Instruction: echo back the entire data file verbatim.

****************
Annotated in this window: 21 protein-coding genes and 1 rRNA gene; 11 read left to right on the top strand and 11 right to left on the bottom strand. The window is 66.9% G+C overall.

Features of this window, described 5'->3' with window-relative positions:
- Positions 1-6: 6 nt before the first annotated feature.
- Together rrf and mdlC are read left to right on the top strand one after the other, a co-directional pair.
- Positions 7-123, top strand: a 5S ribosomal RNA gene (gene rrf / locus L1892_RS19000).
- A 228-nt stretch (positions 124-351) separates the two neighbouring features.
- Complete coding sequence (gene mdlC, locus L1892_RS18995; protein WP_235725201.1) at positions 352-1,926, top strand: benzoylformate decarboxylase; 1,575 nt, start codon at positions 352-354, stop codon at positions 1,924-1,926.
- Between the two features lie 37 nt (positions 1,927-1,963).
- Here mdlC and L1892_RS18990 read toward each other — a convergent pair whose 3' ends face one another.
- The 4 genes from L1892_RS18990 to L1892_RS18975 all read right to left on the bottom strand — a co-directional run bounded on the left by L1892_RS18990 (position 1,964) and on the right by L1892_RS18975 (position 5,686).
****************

Annotated in this window: 21 protein-coding genes and 1 rRNA gene; 11 read left to right on the top strand and 11 right to left on the bottom strand. The window is 66.9% G+C overall.

Features of this window, described 5'->3' with window-relative positions:
- Positions 1-6: 6 nt before the first annotated feature.
- Together rrf and mdlC are read left to right on the top strand one after the other, a co-directional pair.
- Positions 7-123, top strand: a 5S ribosomal RNA gene (gene rrf / locus L1892_RS19000).
- A 228-nt stretch (positions 124-351) separates the two neighbouring features.
- Complete coding sequence (gene mdlC, locus L1892_RS18995; protein WP_235725201.1) at positions 352-1,926, top strand: benzoylformate decarboxylase; 1,575 nt, start codon at positions 352-354, stop codon at positions 1,924-1,926.
- Between the two features lie 37 nt (positions 1,927-1,963).
- Here mdlC and L1892_RS18990 read toward each other — a convergent pair whose 3' ends face one another.
- The 4 genes from L1892_RS18990 to L1892_RS18975 all read right to left on the bottom strand — a co-directional run bounded on the left by L1892_RS18990 (position 1,964) and on the right by L1892_RS18975 (position 5,686).